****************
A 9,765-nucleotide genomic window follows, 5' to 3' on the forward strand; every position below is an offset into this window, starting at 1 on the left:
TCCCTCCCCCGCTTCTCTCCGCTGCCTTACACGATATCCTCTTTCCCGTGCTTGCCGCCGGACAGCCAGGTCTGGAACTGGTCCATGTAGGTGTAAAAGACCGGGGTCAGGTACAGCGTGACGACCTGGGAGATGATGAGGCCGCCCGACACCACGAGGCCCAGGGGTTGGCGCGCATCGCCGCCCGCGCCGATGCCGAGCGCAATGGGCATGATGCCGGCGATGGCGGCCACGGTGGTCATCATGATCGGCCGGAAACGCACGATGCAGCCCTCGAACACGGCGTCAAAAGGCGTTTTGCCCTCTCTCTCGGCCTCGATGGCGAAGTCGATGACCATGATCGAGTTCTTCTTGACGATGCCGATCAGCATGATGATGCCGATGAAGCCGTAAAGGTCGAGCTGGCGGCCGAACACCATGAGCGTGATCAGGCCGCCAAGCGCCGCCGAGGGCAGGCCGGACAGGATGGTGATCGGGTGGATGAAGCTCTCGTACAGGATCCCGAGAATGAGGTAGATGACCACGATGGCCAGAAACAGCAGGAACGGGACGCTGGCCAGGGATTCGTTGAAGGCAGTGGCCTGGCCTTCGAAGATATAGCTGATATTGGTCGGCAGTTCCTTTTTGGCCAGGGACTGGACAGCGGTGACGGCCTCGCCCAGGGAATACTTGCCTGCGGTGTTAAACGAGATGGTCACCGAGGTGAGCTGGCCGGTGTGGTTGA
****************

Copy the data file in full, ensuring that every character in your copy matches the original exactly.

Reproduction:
A 9,765-nucleotide genomic window follows, 5' to 3' on the forward strand; every position below is an offset into this window, starting at 1 on the left:
TCCCTCCCCCGCTTCTCTCCGCTGCCTTACACGATATCCTCTTTCCCGTGCTTGCCGCCGGACAGCCAGGTCTGGAACTGGTCCATGTAGGTGTAAAAGACCGGGGTCAGGTACAGCGTGACGACCTGGGAGATGATGAGGCCGCCCGACACCACGAGGCCCAGGGGTTGGCGCGCATCGCCGCCCGCGCCGATGCCGAGCGCAATGGGCATGATGCCGGCGATGGCGGCCACGGTGGTCATCATGATCGGCCGGAAACGCACGATGCAGCCCTCGAACACGGCGTCAAAAGGCGTTTTGCCCTCTCTCTCGGCCTCGATGGCGAAGTCGATGACCATGATCGAGTTCTTCTTGACGATGCCGATCAGCATGATGATGCCGATGAAGCCGTAAAGGTCGAGCTGGCGGCCGAACACCATGAGCGTGATCAGGCCGCCAAGCGCCGCCGAGGGCAGGCCGGACAGGATGGTGATCGGGTGGATGAAGCTCTCGTACAGGATCCCGAGAATGAGGTAGATGACCACGATGGCCAGAAACAGCAGGAACGGGACGCTGGCCAGGGATTCGTTGAAGGCAGTGGCCTGGCCTTCGAAGATATAGCTGATATTGGTCGGCAGTTCCTTTTTGGCCAGGGACTGGACAGCGGTGACGGCCTCGCCCAGGGAATACTTGCCTGCGGTGTTAAACGAGATGGTCACCGAGGTGAGCTGGCCGGTGTGGTTGA